Monday, May 16, 2011

Civil War Memoir of Thomas Jefferson Hampson, May 1861



Thomas Jefferson Hampson sitting with his family and his
wife Alice Elmira to his left, with little Elmer, "Cot" on  his lap. 
This photo coincides with the the time he was writing his 
account, about 1910.  My mom is the little girl on the right. 

We resume today the story of Thomas Jefferson Hampson, my great grandfather, who enlisted in the Union Army after the shelling of Fort Sumter.  In April, we used his unpublished memoir to tell the story how the news of the attack came back to Farmers College in Covington, Ohio and the mad rush across the Ohio River to Cincinnati where he and his good friend Jack enlisted.  The piece concludes with their heady trip by rail through cheering towns to Carlisle Barracks in Pennsylvania. 

Home to today's Army War College, Carlisle is one of the oldest military installations in the United States.  It was founded by the British in 1754 as a garrison to support British troops in the French and Indian War.  General Braddock, supported by Colonel George Washington's Virginia Provincials, would have walked through Carlisle on their way to the humiliating defeat by the indians.  During the revolution, Carlisle was used for many purposes, including housing captured British troops and German merceneries.   


President Washington would return at the beginning of his second term to personally review 14,000 troops assembled to suppress the Whiskey Rebellion.  Washington proposed Carlisle for the new military academy but lost out to property along a bluff above the Hudson, West Point.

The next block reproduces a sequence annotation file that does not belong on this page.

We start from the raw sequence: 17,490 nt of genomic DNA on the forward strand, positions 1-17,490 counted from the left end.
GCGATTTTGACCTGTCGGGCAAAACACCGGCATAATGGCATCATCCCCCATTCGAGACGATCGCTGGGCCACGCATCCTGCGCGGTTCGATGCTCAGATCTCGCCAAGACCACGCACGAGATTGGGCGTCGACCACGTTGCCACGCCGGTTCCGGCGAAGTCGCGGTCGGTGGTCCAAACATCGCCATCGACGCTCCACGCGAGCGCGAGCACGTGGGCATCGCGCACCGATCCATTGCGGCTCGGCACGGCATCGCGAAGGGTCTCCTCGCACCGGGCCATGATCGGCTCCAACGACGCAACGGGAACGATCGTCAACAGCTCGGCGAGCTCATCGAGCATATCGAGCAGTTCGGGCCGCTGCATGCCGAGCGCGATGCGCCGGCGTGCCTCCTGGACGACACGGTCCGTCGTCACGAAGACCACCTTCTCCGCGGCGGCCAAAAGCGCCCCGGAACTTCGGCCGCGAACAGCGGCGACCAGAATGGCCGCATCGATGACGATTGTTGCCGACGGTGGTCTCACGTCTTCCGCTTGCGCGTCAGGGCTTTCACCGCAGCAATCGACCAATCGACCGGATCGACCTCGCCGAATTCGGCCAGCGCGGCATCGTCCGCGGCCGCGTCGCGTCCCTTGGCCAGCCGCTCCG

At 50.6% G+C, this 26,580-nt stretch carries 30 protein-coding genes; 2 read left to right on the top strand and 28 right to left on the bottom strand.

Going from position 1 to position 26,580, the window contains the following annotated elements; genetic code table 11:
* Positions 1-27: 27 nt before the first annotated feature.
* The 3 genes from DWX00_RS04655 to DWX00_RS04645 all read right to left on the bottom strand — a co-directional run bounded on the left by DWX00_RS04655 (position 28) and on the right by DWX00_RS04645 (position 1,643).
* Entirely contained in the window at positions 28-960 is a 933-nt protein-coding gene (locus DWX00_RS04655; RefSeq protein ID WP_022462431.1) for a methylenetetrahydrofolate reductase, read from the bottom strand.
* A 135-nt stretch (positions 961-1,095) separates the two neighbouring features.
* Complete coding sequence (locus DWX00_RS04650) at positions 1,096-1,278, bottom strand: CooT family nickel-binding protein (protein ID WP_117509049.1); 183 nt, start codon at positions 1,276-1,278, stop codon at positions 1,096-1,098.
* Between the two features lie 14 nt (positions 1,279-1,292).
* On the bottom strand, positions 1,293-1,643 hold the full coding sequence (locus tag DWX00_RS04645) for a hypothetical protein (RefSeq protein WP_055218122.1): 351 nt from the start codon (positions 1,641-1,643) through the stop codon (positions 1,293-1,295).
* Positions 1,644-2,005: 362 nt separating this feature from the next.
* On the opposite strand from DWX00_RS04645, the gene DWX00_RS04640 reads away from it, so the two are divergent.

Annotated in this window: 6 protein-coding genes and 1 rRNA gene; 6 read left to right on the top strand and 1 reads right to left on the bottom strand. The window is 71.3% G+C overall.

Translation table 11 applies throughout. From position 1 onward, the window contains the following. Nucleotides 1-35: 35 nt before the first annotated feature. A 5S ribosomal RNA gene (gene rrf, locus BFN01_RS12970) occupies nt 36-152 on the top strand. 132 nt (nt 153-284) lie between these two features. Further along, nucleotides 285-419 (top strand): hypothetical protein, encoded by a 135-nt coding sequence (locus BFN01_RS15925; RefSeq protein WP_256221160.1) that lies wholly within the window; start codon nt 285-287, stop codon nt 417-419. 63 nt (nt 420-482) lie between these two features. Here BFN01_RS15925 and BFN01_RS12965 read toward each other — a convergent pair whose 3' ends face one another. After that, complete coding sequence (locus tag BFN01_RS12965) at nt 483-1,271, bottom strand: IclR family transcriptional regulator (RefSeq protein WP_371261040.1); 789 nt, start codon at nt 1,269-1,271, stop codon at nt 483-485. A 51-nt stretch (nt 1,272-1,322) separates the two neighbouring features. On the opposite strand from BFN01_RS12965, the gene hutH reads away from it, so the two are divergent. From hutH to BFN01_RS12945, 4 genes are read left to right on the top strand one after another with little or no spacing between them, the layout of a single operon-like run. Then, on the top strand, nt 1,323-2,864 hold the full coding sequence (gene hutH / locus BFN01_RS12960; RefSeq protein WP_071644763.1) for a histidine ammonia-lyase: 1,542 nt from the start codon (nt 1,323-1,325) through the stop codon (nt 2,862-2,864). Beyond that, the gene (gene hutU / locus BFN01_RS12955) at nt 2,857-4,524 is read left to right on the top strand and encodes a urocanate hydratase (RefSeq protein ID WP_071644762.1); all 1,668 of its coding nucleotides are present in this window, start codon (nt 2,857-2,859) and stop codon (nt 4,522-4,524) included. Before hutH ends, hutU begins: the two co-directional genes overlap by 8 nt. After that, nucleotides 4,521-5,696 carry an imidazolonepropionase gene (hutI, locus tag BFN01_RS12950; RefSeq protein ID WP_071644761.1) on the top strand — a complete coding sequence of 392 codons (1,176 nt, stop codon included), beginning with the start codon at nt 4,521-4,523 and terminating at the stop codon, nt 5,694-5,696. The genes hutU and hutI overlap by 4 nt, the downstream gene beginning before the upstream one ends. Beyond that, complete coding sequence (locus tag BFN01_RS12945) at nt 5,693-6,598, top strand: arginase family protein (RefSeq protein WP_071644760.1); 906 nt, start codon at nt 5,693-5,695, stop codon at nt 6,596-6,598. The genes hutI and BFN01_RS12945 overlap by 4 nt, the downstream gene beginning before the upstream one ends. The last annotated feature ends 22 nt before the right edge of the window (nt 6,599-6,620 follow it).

There would have been about 800 new recruits at Carlisle when Hampson and Jack arrived. Training is not quite the operative word for what was happening there.  Just three weeks after arrival, they were outfitted and on their way west to Kansas, then Missouri and some of hardest combat of the war.  That will be our next post the second week in June.  In 1863, Carlilsle was burned to the ground by General JEB Stuart during the Confdederate invasion of the North that ended at Gettysburg. 

Carlisle Barracks became home to the famous Carlisle Indian Industrial School as territorial wars in the west wound down.  Brigadier General Richard Henry Pratt saw the school as an alternative to incarceration and, In 1879, the first class arrived for three years' of study, later extended to five.  The purpose was to move young native men and women through the cultural membrane at Carlisle into American agricultural and industrial society.

Young Tom Terino, Navajo, is shown when he arrived in 1883 and when he left in 1886.


Perhaps the most accomplished athlete in American history went to school at Carlisle.  Jim Thorpe, Sac and Fox, created a legend playing football there, as he ran, largely unimpeded, across the fields of the Ivy League schools the Carlisle Indians played.  He was the decathalon champion in the 1912 Stockholm Olympics.  Lewis Tewamina, Hopi, was another great athlete from Carlisle.  He won silver in Stockholm at 10,000 meters.

Charles "Chief" Bender, Chippewa, Hall of Fame pitcher for the Philadelphia Athletics was another.  My cousin, Tom (Thomas Jefferson Hampson, natch) completed the Carlisle circle when he married into the Bender family.  Over time, the athletes at Carlisle were a source of significant monies to the school's mission.  "Pop" Warner, among other famous sportsmen, coached there.  The school closed in 1918.